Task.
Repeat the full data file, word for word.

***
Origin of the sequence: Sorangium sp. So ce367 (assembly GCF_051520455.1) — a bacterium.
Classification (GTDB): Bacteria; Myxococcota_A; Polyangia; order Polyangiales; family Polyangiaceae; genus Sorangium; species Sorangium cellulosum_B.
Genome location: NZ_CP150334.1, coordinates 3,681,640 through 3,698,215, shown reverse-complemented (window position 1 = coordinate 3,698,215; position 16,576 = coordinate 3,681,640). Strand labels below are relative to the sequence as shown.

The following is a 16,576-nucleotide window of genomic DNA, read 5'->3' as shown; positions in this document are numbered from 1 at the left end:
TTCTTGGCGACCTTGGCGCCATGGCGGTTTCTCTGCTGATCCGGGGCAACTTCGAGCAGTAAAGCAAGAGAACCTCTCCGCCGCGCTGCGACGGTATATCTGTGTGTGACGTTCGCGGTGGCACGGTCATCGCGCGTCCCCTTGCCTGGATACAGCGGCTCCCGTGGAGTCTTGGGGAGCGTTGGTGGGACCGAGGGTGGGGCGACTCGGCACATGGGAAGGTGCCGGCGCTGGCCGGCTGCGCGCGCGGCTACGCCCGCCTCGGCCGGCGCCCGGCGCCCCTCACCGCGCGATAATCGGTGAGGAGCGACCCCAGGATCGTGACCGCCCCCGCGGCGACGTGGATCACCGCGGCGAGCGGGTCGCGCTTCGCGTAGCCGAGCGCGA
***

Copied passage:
Origin of the sequence: Sorangium sp. So ce367 (assembly GCF_051520455.1) — a bacterium.
Classification (GTDB): Bacteria; Myxococcota_A; Polyangia; order Polyangiales; family Polyangiaceae; genus Sorangium; species Sorangium cellulosum_B.
Genome location: NZ_CP150334.1, coordinates 3,681,640 through 3,698,215, shown reverse-complemented (window position 1 = coordinate 3,698,215; position 16,576 = coordinate 3,681,640). Strand labels below are relative to the sequence as shown.

The following is a 16,576-nucleotide window of genomic DNA, read 5'->3' as shown; positions in this document are numbered from 1 at the left end:
TTCTTGGCGACCTTGGCGCCATGGCGGTTTCTCTGCTGATCCGGGGCAACTTCGAGCAGTAAAGCAAGAGAACCTCTCCGCCGCGCTGCGACGGTATATCTGTGTGTGACGTTCGCGGTGGCACGGTCATCGCGCGTCCCCTTGCCTGGATACAGCGGCTCCCGTGGAGTCTTGGGGAGCGTTGGTGGGACCGAGGGTGGGGCGACTCGGCACATGGGAAGGTGCCGGCGCTGGCCGGCTGCGCGCGCGGCTACGCCCGCCTCGGCCGGCGCCCGGCGCCCCTCACCGCGCGATAATCGGTGAGGAGCGACCCCAGGATCGTGACCGCCCCCGCGGCGACGTGGATCACCGCGGCGAGCGGGTCGCGCTTCGCGTAGCCGAGCGCGA